Last week two Congressional Democrats, Rep. Alexandria Ocasio-Cortez and Sen. Ed Markey, unveiled their Green New Deal. The resolution claims that environmental and economic conditions require the federal government to take drastic action, such as updating or replacing every building in the country and guaranteeing jobs to all Americans. The proposal has been described as “the same old socialist hooey,” and even many Democrats consider it unfeasible.
Senate Majority Leader Mitch McConnell announced yesterday that he wants the Senate to vote on the resolution. “I’ll give everybody an opportunity to go on record and see how they feel about the Green New Deal,” said McConnell.
McConnell seems to think he’s going to embarrass Congressional Democrats by showing they’re out of sync with voters. But what he may be showing is that he doesn’t fully understand why we’re even talking about the Green New Deal in the first place.
Those who are proposing the Green New Deal recognize that it’s radical. Indeed, that’s the point. As Megan McArdle explains,
Progressives frequently argue that getting to “as much as possible” requires setting goals that are out of reach. They call it “shifting the Overton window,” or widening the spectrum of plausible policy options, an idea broached in the 1990s by policy analyst Joseph P. Overton. The folk version: Ask for the stars, you’ll get the moon.
The Overton Window describes a “window” in the range of public reactions to ideas in public discourse. Overton believed that the spectrum included all possible options in a window of opportunity:
Imagine, if you will, a yardstick standing on end. On either end are the extreme policy actions for any political issue. Between the ends lie all gradations of policy from one extreme to the other. The yardstick represents the full political spectrum for a particular issue. The essence of the Overton window is that only a portion of this policy spectrum is within the realm of the politically possible at any time. Regardless of how vigorously a think tank or other group may campaign, only policy initiatives within this window of the politically possible will meet with success.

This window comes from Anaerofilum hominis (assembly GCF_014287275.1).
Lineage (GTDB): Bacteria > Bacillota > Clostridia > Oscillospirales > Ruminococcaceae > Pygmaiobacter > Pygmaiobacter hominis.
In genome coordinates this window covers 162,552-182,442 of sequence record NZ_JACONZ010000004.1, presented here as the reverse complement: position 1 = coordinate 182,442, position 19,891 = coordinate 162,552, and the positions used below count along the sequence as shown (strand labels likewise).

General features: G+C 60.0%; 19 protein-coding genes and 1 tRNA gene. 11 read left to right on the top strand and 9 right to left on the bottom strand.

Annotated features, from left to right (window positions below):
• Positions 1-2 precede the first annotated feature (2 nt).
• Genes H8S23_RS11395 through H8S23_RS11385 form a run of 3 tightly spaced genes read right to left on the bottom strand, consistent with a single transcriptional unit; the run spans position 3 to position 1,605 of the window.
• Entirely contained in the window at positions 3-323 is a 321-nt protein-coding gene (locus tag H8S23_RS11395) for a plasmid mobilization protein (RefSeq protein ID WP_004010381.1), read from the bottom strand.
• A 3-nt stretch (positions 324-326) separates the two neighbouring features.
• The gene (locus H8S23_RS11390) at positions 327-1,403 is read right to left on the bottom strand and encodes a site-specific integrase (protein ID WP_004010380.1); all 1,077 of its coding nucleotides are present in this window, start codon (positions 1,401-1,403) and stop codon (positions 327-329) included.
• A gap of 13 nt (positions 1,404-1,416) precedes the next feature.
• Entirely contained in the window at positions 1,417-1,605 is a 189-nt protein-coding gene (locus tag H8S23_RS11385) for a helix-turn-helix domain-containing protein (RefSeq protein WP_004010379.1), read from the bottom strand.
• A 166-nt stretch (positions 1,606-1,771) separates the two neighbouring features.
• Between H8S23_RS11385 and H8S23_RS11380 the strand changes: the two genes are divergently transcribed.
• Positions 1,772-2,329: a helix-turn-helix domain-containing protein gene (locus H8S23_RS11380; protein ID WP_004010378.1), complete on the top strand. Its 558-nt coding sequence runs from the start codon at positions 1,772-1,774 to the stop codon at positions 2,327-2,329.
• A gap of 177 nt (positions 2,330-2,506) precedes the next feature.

All issues fall somewhere along this policy continuum, which can be roughly outlined as: Unthinkable, Radical, Acceptable, Sensible, Popular, Policy. When the window moves or expands, ideas can accordingly become more or less politically acceptable.
Politicians are necessary to move an idea into the last phase—policy. But it’s a misunderstanding of the process to think that politicians are driving the shift.
“The most common misconception is that lawmakers themselves are in the business of shifting the Overton window,” says Joseph Lehman, a colleague of the late Overton. “That is absolutely false. Lawmakers are actually in the business of detecting where the window is, and then moving to be in accordance with it.”
In other words, politicians respond to the public’s definition of the window, not the other way around. McConnell seems to think the Green New Deal is a bizarre proposal that has no constituency. But as NPR notes, there are 67 co-sponsors in the House and 11 in the Senate, including several current or potential presidential contenders: Bernie Sanders, Kirsten Gillibrand, Elizabeth Warren, Cory Booker, and Amy Klobuchar.
The reason so many Democratic presidential candidates support a bizarre plan like the Green New Deal is not that they themselves believe in it (though many do) but that they know many of their voters (especially primary voters) support the proposal. Politicians aren’t know for their bravery or forward-thinking. If they are ready to support a position it is because they think there is a substantial and vocal portion of the electorate that has already shifted the Overton Window to a point where it has the potential to become policy.
That is why conservative Christians can no longer mock and shrug when a politicians endorses an idea—such as infanticide or socialism—that we believe has been relegated to the dustbin of history. Progressive activists are constantly moving the Overton Window in disturbing ways. By the time we see progressive politicians nodding along in agreement, we’ve already reached a tipping point where the “Unthinkable” may soon become “Policy.”